An injunction order was made against Tony James Logan on the 15 October 2018 by which he was to ensure he allowed access to his premises for the purposes of a gas safety inspection. He was present in court when that injunction order was made and had representation. Indeed he agreed to the order being made and further to a date on which he would allow access, namely the 24 October 2018.
He did not allow the access. On the 15 November 2018, the claimant applied to commit Mr Logan for breach. There have been problems with the claimant serving that application upon Mr Logan as he has blocked off his letterbox. An alternative method of service needed to be ordered. This is the third hearing on the committal, Mr Logan being given every opportunity to attend court and explain his position. He has not attended. I am satisfied that he has been served with each order made by the court and the paperwork in support of the application and affidavits filed subsequently. He fully knows the case he has to meet and has known that since before the first hearing on the 7th January 2019.
The court on the 7th January 2019 was satisfied that he had broken the injunction on the 24th October by failing to allow access and on the re-arranged date of the 5th November. I am also satisfied that is the case reading the unchallenged and detailed evidence from the claimant. I am not satisfied that he has broken the injunction on the 14th January 2019 by making it difficult for the contractors to get in on that date. They did get in and did carry out the gas safety check.
I need to sentence for the 2 breaches, looking at punishment of those breaches, attempting to secure compliance with the order, and if possible looking at rehabilitation. I have considered the sentencing guidelines and consider this to be a deliberate breach of the order, Mr Logan being fully aware, I am satisfied of what he needs to do, but it falls within culpability B. I am satisfied that looking at the harm, it falls within category 2. The breach on this occasion did not cause very serious harm, but certainly it could have done had the inspection not actually taken place subsequently. The starting point is a custodial sentence of 12 weeks.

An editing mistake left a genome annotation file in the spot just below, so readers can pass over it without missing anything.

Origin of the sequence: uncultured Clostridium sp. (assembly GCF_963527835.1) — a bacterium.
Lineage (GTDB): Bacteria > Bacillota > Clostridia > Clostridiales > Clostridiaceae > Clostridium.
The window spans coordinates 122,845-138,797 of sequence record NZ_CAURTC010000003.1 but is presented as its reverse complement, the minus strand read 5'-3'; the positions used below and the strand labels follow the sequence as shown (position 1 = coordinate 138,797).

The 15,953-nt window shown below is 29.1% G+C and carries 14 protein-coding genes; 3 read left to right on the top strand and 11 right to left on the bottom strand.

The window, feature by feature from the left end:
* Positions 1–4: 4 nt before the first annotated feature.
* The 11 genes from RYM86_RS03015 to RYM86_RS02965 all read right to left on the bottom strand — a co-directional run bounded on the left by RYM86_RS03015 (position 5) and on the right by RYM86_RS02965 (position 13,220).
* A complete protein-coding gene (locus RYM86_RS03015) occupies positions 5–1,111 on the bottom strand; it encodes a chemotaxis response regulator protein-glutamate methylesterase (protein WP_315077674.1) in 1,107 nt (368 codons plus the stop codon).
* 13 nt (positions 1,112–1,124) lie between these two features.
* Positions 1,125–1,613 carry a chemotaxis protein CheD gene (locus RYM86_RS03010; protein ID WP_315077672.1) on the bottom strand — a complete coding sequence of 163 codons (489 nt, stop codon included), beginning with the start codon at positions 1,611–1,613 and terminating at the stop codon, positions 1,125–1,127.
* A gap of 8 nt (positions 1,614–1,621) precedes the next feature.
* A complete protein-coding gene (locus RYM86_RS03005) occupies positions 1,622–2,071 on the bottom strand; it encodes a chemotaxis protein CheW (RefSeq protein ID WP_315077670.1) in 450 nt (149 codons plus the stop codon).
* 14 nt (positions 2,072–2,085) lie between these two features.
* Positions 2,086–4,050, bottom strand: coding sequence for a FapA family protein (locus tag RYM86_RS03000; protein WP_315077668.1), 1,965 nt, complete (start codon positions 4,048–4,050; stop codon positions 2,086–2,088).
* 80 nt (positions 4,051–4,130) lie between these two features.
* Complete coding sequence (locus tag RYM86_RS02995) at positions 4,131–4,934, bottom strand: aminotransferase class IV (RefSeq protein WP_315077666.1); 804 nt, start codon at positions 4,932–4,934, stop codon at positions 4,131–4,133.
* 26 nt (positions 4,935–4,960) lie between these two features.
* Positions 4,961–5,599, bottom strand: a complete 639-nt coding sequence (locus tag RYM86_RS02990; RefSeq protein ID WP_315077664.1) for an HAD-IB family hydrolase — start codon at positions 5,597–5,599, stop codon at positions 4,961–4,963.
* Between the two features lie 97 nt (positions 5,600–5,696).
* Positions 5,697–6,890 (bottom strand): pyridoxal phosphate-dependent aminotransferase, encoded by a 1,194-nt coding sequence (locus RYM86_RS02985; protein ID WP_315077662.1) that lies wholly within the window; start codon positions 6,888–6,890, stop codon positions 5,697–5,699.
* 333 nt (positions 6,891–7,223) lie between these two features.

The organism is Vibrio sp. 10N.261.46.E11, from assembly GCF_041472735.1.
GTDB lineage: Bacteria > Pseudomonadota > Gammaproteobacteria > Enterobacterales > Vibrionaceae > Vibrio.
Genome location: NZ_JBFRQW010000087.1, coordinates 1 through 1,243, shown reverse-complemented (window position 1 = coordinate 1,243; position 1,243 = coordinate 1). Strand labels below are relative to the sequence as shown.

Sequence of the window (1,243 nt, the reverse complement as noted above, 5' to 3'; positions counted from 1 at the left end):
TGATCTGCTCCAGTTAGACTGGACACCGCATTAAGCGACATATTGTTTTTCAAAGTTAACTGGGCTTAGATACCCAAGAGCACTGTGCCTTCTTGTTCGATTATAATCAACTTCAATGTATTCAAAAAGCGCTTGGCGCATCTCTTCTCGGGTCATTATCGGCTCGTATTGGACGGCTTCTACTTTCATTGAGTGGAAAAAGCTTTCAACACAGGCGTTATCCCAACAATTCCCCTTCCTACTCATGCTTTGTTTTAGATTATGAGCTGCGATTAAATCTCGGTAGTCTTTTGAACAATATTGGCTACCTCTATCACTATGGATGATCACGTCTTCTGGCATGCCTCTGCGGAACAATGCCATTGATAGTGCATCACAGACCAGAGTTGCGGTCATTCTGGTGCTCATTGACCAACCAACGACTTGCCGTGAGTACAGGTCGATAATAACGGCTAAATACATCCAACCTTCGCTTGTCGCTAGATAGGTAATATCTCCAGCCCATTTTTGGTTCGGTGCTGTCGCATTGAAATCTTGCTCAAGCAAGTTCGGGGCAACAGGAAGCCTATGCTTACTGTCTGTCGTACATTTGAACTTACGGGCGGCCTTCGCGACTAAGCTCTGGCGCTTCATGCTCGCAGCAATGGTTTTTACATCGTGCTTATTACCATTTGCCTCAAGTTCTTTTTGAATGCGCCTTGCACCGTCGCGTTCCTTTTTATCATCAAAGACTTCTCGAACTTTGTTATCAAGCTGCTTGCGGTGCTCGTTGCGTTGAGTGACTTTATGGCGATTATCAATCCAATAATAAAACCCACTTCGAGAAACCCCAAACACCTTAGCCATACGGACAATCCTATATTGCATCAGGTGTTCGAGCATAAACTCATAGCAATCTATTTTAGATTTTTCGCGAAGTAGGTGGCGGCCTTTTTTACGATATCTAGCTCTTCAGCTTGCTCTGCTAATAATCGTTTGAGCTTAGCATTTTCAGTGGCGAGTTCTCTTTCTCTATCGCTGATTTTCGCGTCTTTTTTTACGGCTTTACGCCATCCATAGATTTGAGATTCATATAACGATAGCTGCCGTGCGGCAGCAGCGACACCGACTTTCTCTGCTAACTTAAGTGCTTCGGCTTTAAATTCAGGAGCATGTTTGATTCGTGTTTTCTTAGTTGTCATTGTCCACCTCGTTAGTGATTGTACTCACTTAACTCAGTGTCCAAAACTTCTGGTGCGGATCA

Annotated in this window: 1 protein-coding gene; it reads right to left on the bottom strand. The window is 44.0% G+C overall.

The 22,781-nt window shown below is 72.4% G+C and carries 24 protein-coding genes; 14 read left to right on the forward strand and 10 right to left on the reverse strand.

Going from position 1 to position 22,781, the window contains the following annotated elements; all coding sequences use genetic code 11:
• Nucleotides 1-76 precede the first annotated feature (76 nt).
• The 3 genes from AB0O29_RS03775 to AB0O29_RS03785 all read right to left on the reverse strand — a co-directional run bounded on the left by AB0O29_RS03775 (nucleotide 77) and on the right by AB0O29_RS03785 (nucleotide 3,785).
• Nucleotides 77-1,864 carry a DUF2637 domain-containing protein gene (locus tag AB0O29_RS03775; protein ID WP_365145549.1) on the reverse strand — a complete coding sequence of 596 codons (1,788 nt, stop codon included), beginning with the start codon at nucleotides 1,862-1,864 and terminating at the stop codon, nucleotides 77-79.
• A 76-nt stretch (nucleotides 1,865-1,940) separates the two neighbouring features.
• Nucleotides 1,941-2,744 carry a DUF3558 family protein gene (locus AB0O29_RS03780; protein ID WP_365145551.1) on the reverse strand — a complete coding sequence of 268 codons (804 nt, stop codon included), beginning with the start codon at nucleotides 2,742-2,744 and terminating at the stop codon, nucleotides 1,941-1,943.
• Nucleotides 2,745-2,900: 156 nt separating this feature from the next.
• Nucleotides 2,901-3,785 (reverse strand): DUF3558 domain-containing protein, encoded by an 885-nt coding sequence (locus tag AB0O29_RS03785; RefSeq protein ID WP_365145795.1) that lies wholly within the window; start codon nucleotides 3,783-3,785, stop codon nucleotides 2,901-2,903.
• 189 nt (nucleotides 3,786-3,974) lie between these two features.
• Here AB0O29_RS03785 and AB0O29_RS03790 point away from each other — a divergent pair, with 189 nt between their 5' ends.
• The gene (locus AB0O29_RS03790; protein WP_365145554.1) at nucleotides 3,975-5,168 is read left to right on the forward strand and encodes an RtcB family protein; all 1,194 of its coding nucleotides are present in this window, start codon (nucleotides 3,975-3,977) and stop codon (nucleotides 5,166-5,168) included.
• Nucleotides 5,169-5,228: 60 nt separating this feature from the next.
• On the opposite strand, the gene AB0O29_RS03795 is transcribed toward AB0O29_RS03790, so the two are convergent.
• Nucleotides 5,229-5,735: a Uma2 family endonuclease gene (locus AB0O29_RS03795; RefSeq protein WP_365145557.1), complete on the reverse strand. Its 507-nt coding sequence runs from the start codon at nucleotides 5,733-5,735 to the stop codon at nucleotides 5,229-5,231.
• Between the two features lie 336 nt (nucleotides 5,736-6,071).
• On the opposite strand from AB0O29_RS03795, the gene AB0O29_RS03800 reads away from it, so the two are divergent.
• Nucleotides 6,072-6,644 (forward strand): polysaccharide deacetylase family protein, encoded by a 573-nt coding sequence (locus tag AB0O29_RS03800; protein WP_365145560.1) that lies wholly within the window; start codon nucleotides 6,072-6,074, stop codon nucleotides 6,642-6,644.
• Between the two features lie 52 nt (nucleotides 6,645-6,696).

The court considers a custodial sentence is appropriate. The court does have the power to suspend such a sentence. Looking at the aggravating facts, namely Mr Logan was present in court when the order was made and knew what was expected of him, and the mitigating facts, clearly Mr Logan is struggling with his mental health, though is, I am satisfied, perfectly capable of understanding what is expected of him, having attended court on the first occasion, and liaising with the landlord over rent arrears more recently; and the inspection having gone ahead without active physical opposition from Mr Logan, I consider it is appropriate to suspend the sentence, a sentence of 12 weeks is the appropriate length for both breaches, suspended until the end of the existing injunction on the 15th October 2021 at 4.00pm. An immediate custodial sentence does not secure compliance with this order moving forward, since access to the property will not now be required until October 2019.